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Diaphonic Horn English


Wedgwood describes this stop as follows, with the accompanying illustrations: In 1897 Mr. Hope-Jones patented an improved variety of Diaphone, known as the Diaphonic Horn, or sometimes as the �valvular reed�. In it the motor bellows is dispensed with, the vibrating pallet or disk being carried on the free end of a spring. It is thus a variety of beating reed. The construction of this form of Diaphone will be explained by reference to Fig. D. The spring is made of aluminium, a pliable metal readily admitting the correct adjustment of the disc in relation to the block against which it beats. Whereas the Tremulant Diaphones are tuned by the resonator or pipe, the valvular reed is properly tuned by the spring and regulated at the pipe.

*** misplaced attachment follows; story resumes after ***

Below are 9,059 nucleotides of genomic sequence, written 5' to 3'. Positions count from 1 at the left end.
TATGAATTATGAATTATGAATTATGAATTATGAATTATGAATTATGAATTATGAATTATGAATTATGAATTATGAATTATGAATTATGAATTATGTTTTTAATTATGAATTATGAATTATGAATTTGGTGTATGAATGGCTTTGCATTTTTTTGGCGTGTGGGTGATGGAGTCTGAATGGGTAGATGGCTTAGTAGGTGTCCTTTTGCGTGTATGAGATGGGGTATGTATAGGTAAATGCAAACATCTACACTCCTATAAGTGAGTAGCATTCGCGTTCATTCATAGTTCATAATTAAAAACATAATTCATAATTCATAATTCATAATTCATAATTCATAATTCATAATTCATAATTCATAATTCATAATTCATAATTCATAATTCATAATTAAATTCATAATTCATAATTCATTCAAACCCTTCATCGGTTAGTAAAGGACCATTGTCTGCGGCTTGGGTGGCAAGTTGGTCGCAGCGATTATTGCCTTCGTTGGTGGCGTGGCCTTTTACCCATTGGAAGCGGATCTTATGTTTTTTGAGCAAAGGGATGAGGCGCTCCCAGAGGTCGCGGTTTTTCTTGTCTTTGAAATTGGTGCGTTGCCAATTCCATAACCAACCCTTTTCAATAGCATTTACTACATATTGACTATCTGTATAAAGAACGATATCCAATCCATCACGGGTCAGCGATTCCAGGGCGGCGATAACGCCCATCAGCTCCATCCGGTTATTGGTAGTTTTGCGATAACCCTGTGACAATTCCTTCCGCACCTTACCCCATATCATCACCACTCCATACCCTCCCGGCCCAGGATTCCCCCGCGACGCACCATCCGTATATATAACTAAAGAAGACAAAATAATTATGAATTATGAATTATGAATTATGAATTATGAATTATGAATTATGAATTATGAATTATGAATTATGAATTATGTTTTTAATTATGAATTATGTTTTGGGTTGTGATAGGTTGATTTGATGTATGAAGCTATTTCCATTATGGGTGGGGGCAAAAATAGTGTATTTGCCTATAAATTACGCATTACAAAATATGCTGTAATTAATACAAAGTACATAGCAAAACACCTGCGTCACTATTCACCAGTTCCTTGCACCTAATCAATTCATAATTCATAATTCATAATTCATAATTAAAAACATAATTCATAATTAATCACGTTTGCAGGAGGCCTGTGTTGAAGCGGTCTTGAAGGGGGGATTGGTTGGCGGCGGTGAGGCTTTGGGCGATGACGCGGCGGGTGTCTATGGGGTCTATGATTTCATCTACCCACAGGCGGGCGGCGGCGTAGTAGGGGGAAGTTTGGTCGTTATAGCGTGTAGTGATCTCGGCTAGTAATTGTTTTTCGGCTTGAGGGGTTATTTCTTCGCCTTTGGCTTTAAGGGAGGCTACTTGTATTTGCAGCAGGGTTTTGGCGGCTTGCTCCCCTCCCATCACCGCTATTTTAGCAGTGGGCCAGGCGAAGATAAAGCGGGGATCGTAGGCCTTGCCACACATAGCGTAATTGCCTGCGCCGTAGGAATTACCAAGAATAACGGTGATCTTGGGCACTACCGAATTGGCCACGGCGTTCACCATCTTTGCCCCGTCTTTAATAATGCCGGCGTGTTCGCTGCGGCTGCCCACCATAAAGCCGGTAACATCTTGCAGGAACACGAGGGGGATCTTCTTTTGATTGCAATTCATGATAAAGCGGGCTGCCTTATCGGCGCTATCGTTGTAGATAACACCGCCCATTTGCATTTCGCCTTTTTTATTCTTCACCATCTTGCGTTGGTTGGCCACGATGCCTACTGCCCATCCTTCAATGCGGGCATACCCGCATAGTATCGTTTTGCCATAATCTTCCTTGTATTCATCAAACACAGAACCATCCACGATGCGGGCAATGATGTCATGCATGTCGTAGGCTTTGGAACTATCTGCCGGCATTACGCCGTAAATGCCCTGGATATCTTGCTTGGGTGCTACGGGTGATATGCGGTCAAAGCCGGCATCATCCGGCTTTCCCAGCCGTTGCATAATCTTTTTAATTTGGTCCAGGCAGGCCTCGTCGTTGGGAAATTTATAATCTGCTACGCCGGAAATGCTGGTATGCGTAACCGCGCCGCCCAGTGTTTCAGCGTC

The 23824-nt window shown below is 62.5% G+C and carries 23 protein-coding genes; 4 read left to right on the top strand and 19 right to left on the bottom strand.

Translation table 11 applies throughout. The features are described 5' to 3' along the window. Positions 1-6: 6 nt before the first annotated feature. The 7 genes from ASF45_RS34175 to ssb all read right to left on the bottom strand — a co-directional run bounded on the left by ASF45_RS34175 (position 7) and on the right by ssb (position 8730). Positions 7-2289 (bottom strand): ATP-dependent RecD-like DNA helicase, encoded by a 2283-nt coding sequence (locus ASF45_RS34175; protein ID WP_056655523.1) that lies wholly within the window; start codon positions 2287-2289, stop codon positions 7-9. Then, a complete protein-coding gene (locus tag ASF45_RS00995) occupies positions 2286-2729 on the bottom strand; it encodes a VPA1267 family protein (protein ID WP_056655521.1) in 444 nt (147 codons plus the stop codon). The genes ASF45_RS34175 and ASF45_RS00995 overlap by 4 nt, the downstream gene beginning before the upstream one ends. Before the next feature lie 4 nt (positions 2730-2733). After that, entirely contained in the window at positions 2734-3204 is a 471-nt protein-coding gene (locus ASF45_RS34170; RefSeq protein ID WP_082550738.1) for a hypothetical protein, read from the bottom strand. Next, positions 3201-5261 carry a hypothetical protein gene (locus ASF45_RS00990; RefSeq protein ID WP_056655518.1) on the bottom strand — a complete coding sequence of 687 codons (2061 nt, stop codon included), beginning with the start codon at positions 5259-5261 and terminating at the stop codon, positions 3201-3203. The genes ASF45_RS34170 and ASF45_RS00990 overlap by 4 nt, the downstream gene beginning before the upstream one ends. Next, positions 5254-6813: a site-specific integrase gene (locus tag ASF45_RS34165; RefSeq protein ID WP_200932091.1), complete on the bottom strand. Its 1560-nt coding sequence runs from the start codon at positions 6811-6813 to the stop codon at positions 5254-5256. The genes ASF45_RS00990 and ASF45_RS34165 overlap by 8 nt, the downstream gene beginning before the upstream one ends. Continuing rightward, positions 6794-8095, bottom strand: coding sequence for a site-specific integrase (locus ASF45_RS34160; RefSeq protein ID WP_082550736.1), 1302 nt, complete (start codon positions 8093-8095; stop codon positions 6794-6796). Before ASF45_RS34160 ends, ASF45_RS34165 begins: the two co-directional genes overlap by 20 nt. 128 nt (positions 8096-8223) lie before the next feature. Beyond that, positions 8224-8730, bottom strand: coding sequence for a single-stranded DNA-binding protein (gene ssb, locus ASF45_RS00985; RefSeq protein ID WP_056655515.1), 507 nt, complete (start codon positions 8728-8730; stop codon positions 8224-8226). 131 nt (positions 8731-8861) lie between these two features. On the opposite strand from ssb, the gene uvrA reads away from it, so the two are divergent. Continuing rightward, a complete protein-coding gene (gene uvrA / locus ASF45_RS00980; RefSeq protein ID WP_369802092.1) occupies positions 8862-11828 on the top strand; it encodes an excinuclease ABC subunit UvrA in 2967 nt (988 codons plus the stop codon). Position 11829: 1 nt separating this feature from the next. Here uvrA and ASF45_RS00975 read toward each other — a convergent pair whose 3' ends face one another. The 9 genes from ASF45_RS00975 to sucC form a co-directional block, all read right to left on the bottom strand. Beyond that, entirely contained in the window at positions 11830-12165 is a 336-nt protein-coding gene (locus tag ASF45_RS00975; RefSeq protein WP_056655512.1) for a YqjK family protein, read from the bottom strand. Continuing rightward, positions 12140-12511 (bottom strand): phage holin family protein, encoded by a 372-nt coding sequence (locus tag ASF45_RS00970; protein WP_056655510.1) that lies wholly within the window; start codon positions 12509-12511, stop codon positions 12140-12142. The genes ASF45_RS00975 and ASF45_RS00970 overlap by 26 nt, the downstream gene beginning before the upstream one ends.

Diaphonic Horn 16', St. Clement, Ilford (England?).

Diaphonic Horn 16', St. Clement, Ilford (England?).
Diaphonic Horn 16', Great, Pedal; John Ledwon Residence, Agoura, California, USA; Wurlitzer.
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Original site compiled by Edward L. Stauff. For educational use only.